"It is not the law in the State of Indiana that a woman who is a victim of criminal sexual deviancy or attempted rape is required to resist by all violent means within her power. The law requires only that the case be one in which the woman did not consent. Her resistance must not be mere pretense, but in good faith, resistance by mere words is not enough. The law does not require that the woman shall do more than her age, strength and all attendant circumstances make it reasonable for her to do in order to manifest her opposition. Physical resistance is not necessary where prevented or averted by threats and fear. The question of resistance is a question of fact for the jury to determine and find and not a question this court can decide."

The court also gave other instructions which informed the jury as to Defendant's presumption of innocence, the State's burden to prove beyond a reasonable doubt and the manner in which the jury should weigh the evidence and determine the credibility of witnesses. It is apparent that the subject matter of Defendant's Tendered Instructions II and III was adequately and fully covered by the Final Instructions given by the trial court. There was, therefore, no error in the court's refusal to give Defendant's Tendered Instructions II and III. Lock v. State, (1980) Ind., 403 N.E.2d 1360; Jackson v. State, (1980) Ind., 402 N.E.2d 947; Coonan v. State, (1978) 269 Ind. 578, 382 N.E.2d 157, cert. denied, 440 U.S. 984, 99 S. Ct. 1798, 60 L. Ed. 2d 246.

IV

Finally, Defendant claims that there was not sufficient evidence to support his battery and deviate conduct convictions. As we have repeatedly stated, this Court will neither weigh the evidence nor judge the credibility of witnesses but will look only to the evidence most favorable to the State with all reasonable inferences that may be drawn therefrom. Borden v. State, (1980) Ind., 400 N.E.2d 1368; Morris v. State, (1980) Ind., 398 N.E.2d 1284. If probative evidence can be found to prove each element of an offense beyond a reasonable doubt, a conviction will be affirmed. Marsh v. State, (1979) Ind., 396 N.E.2d 883; White v. State, (1979) Ind., 397 N.E.2d 949. It is for the trier of fact to reject a defendant's version of what happened, to determine all inferences arising from the evidence, and to decide which witnesses to believe. Hill v. State, (1979) Ind., 394 N.E.2d 132; Bryant v. State, (1978) 268 Ind. 498, 376 N.E.2d 1123.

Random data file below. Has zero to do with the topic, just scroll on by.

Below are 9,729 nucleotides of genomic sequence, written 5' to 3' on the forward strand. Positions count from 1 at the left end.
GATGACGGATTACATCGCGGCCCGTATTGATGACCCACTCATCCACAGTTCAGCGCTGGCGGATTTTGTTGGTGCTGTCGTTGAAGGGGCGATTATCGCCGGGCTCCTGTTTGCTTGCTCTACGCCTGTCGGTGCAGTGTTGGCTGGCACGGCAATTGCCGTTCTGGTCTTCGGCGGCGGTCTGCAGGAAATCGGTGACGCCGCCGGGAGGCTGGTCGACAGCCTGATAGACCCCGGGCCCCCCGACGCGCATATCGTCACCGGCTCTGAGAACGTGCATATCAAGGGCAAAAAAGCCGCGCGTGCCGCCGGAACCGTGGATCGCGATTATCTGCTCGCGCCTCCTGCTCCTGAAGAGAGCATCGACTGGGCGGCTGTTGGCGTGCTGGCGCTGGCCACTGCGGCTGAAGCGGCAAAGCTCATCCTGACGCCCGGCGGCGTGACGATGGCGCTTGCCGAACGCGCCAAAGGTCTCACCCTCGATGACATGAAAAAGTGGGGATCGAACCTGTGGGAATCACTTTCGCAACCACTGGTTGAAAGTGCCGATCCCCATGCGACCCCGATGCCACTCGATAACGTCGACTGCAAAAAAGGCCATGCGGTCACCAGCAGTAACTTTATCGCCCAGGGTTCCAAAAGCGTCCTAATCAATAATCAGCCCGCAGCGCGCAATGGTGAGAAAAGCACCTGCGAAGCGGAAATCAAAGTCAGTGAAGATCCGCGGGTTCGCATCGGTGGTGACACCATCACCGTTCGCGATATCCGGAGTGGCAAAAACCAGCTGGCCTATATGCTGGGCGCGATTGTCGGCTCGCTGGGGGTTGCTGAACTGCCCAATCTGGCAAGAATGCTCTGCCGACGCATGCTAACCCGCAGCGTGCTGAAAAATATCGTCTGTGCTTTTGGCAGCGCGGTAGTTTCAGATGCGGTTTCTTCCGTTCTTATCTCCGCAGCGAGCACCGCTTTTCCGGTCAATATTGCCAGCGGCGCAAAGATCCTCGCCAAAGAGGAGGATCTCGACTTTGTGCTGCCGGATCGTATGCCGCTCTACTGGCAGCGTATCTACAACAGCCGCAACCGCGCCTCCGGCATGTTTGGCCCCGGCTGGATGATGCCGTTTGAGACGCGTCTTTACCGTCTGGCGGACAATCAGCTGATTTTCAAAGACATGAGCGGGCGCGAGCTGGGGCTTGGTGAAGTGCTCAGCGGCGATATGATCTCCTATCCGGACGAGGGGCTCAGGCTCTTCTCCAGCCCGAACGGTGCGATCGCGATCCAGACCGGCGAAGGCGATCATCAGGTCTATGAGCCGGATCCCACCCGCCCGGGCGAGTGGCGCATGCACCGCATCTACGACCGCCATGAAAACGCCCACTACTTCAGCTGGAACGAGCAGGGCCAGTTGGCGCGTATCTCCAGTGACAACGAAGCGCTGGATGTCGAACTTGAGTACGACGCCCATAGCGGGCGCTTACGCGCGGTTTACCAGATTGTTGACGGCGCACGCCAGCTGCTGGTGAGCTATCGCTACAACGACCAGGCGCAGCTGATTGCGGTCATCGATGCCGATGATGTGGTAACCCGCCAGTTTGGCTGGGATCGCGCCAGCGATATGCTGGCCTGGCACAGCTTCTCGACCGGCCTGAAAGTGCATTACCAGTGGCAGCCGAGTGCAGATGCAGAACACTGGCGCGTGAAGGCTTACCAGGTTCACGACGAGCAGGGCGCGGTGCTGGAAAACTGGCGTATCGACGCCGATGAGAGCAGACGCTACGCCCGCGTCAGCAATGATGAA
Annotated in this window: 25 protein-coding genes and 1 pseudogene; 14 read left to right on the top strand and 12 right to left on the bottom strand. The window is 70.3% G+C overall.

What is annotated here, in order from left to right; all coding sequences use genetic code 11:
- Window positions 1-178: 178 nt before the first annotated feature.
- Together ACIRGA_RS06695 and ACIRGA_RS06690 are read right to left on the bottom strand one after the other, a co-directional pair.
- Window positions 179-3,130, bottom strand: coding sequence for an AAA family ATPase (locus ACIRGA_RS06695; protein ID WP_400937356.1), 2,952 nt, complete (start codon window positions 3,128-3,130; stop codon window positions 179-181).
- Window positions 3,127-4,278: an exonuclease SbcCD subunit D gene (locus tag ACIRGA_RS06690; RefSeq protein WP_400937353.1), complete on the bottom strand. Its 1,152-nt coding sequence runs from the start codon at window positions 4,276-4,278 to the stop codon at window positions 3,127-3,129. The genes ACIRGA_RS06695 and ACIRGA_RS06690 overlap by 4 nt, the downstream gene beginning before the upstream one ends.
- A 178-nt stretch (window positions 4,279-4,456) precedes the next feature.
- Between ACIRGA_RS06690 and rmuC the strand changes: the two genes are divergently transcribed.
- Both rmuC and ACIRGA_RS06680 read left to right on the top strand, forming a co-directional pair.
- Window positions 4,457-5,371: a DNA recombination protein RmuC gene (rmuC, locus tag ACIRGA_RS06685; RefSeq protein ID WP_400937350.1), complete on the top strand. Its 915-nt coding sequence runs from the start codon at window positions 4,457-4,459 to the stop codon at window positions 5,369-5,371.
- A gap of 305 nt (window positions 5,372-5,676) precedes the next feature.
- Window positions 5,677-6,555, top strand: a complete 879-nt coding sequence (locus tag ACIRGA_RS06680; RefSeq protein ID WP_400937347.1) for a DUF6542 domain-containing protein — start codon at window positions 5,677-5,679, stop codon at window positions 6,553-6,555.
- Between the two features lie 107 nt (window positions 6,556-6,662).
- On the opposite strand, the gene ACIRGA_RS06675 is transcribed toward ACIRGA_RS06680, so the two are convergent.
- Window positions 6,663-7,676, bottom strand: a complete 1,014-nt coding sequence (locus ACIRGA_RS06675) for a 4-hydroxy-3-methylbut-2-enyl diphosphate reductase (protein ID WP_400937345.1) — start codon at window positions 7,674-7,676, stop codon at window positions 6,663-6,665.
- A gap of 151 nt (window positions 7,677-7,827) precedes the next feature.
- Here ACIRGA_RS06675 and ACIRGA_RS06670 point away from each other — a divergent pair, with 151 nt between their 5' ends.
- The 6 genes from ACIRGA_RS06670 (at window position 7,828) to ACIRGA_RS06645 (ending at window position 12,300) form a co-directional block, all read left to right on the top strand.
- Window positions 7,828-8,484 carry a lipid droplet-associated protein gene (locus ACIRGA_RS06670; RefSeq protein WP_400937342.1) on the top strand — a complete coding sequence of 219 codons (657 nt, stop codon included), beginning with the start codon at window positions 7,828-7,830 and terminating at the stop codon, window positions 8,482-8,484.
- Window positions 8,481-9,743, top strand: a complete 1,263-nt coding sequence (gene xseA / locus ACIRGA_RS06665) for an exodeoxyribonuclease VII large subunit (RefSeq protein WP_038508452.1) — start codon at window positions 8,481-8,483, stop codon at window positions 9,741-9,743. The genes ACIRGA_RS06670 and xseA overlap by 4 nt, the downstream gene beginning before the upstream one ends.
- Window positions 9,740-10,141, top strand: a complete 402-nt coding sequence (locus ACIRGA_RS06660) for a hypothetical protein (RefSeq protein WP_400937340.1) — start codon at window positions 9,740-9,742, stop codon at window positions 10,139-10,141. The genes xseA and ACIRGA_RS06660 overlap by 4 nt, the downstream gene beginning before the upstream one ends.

The defense specifically argues that there is not sufficient evidence to support the jury's finding that Defendant compelled D.D. against her will and by threat of force to engage in a criminally deviate act. As we have indicated above, there was detailed testimony by both D.D. and Defendant as to all of the facts and circumstances here involved. Their testimonies presented a conflict to the jury on whether or not D.D. resisted Defendant's sexual advances. This conflict, of course, involved questions of fact and credibility for the jury to determine. *294 It was their duty to make a determination of the facts and to arrive at a verdict. There was ample evidence given by D.D. from which the jury could reasonably find that Defendant committed the offense of criminal deviate conduct against D.D.'s will and in spite of her resistance.

With respect to the attempted rape charge, the jury found Defendant guilty of the lesser included offense of battery with bodily injury. A battery is committed when one "knowingly or intentionally touches another person in a rude, insolent or angry manner." Ind. Code § 35-42-2-1 (Burns Supp. 1982). Any touching, however slight, is sufficient. Shaw v. State, (1959) 239 Ind. 248, 156 N.E.2d 381. As in the instant case, a battery is statutorily aggravated to class A misdemeanor status when it results in bodily injury. It is Defendant's contention that there was no evidence of bodily injury from which the jury could find him guilty of battery with bodily injury. Ind. Code § 35-41-1-2 (Burns Supp. 1982) defines bodily injury as "any impairment of physical condition, including physical pain." D.D. testified that Lewis dragged her from his car and into his trailer, where he slapped and pushed her several times. This testimony presented evidence to the jury from which they could properly find that Lewis caused D.D. to incur physical pain. It is not necessary that some physical trauma to the body be shown. It is sufficient that the victim experienced physical pain by Defendant's action. There was sufficient evidence in this case from which the jury could reasonably return the verdicts it did.

The trial court is in all respects affirmed.

GIVAN, C.J., and DeBRULER, HUNTER and PRENTICE, JJ., concur.